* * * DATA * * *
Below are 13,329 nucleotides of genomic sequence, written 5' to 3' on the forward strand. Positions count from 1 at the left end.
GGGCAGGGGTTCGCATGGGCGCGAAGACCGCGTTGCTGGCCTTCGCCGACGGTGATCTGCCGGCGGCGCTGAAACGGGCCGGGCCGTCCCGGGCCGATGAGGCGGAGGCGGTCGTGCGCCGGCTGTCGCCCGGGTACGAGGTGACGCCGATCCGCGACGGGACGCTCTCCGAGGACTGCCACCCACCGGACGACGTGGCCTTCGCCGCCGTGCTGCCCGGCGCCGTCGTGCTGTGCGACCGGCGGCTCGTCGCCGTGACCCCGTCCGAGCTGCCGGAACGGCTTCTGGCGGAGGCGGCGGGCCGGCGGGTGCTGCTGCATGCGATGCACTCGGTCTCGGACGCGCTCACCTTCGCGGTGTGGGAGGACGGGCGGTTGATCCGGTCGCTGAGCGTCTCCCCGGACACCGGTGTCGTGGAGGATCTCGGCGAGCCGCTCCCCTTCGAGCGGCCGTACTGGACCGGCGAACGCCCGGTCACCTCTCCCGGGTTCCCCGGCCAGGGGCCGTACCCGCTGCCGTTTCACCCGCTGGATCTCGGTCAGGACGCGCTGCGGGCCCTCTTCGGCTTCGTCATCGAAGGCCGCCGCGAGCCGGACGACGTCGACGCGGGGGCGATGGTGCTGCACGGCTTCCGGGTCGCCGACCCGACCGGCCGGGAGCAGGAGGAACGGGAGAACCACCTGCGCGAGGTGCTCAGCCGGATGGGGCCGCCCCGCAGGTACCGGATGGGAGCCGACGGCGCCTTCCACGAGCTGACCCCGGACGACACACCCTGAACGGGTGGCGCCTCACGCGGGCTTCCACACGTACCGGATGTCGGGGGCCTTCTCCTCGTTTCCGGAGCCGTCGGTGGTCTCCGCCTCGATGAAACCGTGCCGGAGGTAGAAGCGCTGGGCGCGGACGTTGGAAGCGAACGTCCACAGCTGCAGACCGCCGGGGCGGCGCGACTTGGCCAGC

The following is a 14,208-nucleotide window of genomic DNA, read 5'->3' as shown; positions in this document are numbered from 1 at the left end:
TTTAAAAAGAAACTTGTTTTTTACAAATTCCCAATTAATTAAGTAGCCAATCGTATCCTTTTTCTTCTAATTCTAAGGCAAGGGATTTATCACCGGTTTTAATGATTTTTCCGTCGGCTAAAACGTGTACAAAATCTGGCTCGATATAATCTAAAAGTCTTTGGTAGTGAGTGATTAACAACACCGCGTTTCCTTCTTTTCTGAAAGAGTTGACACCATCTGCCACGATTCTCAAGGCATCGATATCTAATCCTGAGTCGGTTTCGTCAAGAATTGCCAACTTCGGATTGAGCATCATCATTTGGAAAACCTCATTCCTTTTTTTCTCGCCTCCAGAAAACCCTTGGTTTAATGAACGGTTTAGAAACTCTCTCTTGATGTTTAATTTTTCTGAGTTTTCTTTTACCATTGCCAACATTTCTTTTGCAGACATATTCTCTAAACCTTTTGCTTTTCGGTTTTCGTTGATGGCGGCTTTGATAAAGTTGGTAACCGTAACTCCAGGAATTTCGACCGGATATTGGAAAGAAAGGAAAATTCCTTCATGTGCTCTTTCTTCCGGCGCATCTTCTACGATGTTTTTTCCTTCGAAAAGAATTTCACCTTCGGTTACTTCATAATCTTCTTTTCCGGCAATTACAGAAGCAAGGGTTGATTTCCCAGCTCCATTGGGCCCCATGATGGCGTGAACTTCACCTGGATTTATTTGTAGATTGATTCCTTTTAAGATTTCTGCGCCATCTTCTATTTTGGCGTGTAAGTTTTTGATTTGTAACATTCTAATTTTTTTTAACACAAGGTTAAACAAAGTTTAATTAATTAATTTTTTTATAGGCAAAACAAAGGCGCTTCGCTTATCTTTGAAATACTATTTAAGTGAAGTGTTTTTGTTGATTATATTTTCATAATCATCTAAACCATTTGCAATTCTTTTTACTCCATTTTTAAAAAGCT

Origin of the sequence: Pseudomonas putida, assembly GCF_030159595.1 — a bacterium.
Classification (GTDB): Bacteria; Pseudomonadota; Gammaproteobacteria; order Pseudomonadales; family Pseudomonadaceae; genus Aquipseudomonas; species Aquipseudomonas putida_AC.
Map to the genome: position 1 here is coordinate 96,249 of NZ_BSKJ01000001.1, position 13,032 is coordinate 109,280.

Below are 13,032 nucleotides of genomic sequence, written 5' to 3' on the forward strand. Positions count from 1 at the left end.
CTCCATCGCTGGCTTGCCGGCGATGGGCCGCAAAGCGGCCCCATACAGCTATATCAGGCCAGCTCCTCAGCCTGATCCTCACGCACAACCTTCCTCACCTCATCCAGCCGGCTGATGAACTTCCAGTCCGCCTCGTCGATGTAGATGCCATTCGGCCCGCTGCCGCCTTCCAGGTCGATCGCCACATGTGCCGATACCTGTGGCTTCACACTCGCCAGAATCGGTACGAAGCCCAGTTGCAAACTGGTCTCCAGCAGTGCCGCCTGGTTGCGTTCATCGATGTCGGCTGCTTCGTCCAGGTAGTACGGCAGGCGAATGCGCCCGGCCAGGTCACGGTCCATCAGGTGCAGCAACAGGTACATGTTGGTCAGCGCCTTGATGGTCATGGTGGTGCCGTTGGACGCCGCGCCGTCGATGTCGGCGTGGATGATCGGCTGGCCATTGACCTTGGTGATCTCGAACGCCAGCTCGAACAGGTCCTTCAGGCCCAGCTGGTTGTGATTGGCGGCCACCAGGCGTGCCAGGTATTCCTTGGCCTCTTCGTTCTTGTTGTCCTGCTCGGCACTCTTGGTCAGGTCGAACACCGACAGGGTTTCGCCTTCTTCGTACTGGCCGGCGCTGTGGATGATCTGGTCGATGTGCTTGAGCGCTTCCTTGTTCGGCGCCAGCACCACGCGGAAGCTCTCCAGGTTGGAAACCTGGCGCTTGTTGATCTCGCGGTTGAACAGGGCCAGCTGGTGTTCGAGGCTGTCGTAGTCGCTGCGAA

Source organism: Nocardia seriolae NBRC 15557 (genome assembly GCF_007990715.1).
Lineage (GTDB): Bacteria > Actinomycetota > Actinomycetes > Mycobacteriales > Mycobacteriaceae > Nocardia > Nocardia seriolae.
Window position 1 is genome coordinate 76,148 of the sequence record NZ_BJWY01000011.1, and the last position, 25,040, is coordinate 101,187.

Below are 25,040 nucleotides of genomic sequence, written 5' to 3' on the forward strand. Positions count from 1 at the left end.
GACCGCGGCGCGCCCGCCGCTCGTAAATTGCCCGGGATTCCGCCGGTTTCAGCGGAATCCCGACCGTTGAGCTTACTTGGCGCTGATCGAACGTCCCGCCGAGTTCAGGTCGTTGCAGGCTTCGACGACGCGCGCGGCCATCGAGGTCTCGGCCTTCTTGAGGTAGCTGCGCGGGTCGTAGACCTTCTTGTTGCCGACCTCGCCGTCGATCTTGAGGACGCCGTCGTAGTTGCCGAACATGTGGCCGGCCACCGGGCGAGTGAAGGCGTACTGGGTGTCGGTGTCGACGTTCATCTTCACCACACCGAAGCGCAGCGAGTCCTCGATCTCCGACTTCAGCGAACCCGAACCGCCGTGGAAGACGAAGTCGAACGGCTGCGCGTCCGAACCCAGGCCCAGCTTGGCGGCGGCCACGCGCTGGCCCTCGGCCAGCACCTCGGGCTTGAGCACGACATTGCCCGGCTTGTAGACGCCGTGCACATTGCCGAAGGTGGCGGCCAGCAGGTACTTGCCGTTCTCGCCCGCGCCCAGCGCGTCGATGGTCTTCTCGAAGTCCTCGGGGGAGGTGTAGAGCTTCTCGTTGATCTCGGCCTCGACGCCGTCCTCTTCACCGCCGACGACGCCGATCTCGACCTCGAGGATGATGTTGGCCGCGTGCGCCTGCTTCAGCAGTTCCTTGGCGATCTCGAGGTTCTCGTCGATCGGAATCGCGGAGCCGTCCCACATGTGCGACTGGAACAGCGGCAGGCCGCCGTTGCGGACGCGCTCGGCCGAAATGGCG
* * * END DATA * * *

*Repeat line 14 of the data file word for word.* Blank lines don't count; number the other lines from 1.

GACCGCGGCGCGCCCGCCGCTCGTAAATTGCCCGGGATTCCGCCGGTTTCAGCGGAATCCCGACCGTTGAGCTTACTTGGCGCTGATCGAACGTCCCGCCGAGTTCAGGTCGTTGCAGGCTTCGACGACGCGCGCGGCCATCGAGGTCTCGGCCTTCTTGAGGTAGCTGCGCGGGTCGTAGACCTTCTTGTTGCCGACCTCGCCGTCGATCTTGAGGACGCCGTCGTAGTTGCCGAACATGTGGCCGGCCACCGGGCGAGTGAAGGCGTACTGGGTGTCGGTGTCGACGTTCATCTTCACCACACCGAAGCGCAGCGAGTCCTCGATCTCCGACTTCAGCGAACCCGAACCGCCGTGGAAGACGAAGTCGAACGGCTGCGCGTCCGAACCCAGGCCCAGCTTGGCGGCGGCCACGCGCTGGCCCTCGGCCAGCACCTCGGGCTTGAGCACGACATTGCCCGGCTTGTAGACGCCGTGCACATTGCCGAAGGTGGCGGCCAGCAGGTACTTGCCGTTCTCGCCCGCGCCCAGCGCGTCGATGGTCTTCTCGAAGTCCTCGGGGGAGGTGTAGAGCTTCTCGTTGATCTCGGCCTCGACGCCGTCCTCTTCACCGCCGACGACGCCGATCTCGACCTCGAGGATGATGTTGGCCGCGTGCGCCTGCTTCAGCAGTTCCTTGGCGATCTCGAGGTTCTCGTCGATCGGAATCGCGGAGCCGTCCCACATGTGCGACTGGAACAGCGGCAGGCCGCCGTTGCGGACGCGCTCGGCCGAAATGGCG